Fishing for information about cod

AN Irish vessel is playing a central role in important research into cod stocks in the North Atlantic, which is beginning to show signs of hope for the endangered species.

Celtic Explorer, on lease from our Marine Institute, has just completed a second year of surveying cod populations off Newfoundland and Labrador.

Twenty years after the closing of Newfoundland’s once-thriving cod fishery, a growing number of scientists, fishermen and environmentalists report signs the fish are finally coming back — given a chance.

Warmer water, which may not suit animals such as the polar bear, may be helping cod. Research indicates cod are living longer and getting bigger because of changing climatic conditions. There was a time when tasty cod featured on the menu of ‘chippers’ in Ireland, but you rarely, if ever, get it nowadays as stocks have been fished almost to the point of extinction.

Supermarket fridges, which have an abundance of salmon, whiting, haddock and plaice, also seem to have less cod. Up to 80% of cod caught in European waters is consumed in Britain and Ireland.

In addition to news from Newfoundland, there are encouraging results from studies by the Marine Institute which show that cod grow quickly and to large sizes in the Celtic Sea. In late 2010, the Newfoundland authorities decided to play a bigger role in fisheries research. They committed $14m to charter Celtic Explorer and for the creation of the Centre for Fisheries Ecosystems Research, which is now part of Memorial University’s Marine Institute.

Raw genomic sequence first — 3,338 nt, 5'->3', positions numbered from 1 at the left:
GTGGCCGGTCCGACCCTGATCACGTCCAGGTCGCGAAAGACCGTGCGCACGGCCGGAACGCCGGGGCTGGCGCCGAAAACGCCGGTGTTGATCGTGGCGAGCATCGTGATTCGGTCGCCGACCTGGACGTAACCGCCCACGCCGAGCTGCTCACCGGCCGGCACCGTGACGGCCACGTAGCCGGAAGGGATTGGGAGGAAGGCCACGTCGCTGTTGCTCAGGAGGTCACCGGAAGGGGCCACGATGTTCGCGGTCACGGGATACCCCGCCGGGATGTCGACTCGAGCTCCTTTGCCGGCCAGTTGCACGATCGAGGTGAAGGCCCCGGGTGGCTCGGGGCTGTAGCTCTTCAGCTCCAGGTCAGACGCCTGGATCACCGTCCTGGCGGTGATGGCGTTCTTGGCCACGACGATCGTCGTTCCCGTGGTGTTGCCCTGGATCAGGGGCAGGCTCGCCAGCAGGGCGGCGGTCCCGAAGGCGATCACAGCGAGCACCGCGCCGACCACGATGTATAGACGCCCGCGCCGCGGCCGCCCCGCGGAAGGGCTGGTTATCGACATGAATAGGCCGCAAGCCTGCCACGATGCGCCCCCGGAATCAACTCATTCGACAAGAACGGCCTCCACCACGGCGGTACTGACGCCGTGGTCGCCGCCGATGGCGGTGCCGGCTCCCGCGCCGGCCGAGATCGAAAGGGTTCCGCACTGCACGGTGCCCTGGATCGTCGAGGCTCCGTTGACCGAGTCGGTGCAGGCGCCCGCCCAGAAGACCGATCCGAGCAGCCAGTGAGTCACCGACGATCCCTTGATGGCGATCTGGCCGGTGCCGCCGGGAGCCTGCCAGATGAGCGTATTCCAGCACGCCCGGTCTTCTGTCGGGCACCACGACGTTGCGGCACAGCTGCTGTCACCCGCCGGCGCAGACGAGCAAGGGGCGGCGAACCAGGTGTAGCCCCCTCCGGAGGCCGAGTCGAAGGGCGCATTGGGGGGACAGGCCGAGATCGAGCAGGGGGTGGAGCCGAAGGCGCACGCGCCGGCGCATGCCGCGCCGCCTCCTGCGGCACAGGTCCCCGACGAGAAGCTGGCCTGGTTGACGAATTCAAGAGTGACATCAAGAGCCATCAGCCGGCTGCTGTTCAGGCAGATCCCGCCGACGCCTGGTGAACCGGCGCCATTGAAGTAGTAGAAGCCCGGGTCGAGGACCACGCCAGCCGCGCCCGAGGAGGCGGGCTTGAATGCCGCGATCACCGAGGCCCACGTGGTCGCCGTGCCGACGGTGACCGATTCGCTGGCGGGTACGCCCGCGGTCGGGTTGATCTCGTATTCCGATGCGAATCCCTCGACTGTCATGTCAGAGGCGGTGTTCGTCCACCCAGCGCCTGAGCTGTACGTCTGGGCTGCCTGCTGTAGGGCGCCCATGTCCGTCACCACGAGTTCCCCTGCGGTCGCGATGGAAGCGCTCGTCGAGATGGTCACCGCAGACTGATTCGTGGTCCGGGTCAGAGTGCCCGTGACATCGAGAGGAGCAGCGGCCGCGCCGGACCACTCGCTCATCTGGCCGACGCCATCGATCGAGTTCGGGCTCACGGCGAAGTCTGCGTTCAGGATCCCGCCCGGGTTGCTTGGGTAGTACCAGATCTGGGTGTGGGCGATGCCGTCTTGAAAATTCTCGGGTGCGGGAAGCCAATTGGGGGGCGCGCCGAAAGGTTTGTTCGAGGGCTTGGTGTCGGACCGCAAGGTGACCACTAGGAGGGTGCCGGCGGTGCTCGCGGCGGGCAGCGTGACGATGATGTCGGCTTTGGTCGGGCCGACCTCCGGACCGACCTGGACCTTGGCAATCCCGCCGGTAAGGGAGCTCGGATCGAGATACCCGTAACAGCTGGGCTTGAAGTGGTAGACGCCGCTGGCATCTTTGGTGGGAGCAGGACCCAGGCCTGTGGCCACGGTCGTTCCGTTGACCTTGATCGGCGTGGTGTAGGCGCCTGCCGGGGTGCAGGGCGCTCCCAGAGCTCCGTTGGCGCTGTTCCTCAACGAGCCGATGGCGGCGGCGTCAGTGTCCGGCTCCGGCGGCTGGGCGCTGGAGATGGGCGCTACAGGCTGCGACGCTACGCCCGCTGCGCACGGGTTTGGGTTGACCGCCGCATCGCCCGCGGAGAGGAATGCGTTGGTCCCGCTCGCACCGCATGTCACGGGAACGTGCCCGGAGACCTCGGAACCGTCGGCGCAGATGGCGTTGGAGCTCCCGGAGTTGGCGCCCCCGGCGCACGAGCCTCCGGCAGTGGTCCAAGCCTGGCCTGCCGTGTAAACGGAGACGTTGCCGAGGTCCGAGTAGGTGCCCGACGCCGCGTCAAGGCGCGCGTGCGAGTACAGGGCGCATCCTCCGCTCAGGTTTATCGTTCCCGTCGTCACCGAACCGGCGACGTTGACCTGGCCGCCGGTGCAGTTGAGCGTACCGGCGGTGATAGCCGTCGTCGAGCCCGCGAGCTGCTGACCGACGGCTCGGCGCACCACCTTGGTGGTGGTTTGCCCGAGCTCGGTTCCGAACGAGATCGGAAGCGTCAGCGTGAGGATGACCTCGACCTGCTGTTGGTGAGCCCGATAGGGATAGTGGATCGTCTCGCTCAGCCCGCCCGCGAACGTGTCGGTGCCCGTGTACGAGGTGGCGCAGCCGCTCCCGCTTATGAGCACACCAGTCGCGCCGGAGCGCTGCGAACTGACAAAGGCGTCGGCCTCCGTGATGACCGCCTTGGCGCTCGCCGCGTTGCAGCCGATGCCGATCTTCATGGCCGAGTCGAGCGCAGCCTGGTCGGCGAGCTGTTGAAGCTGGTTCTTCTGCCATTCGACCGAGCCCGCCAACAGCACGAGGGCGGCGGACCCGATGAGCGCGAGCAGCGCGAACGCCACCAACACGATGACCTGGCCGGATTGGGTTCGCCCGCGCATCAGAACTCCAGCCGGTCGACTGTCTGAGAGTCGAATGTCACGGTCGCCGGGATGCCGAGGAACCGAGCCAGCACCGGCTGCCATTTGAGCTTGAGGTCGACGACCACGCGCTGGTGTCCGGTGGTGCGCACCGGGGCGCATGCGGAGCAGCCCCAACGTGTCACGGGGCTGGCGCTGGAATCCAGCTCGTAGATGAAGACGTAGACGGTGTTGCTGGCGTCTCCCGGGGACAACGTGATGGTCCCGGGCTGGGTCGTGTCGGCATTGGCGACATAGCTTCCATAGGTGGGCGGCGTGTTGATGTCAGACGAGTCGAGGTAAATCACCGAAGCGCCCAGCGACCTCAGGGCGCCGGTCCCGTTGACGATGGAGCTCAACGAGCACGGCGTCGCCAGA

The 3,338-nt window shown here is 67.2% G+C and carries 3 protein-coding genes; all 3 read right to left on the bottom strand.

Armed with the findings of research, they felt they would be better able to influence quotas and overall control of fish stocks. Last year, the research got off to a bad start because of extreme weather, with the team losing more than half of the available time because conditions were too rough to deploy their equipment. This year, however, was much better.

The Galway-based ship, fitted out with the latest research gear, uses advanced sonar equipment to scan an area and basically count fish and other sea life. At times, the scientists cast out their nets and haul up samples, so age, weight, diet and general condition can be assessed.

Several of the largest cod specimens caught, well over a metre in length, were equipped with satellite tags and released. Those tags will detach from the fish after a year and beam their data back to land via satellites. Celtic Explorer will be back in St. John’s to conduct its third round of testing next April.


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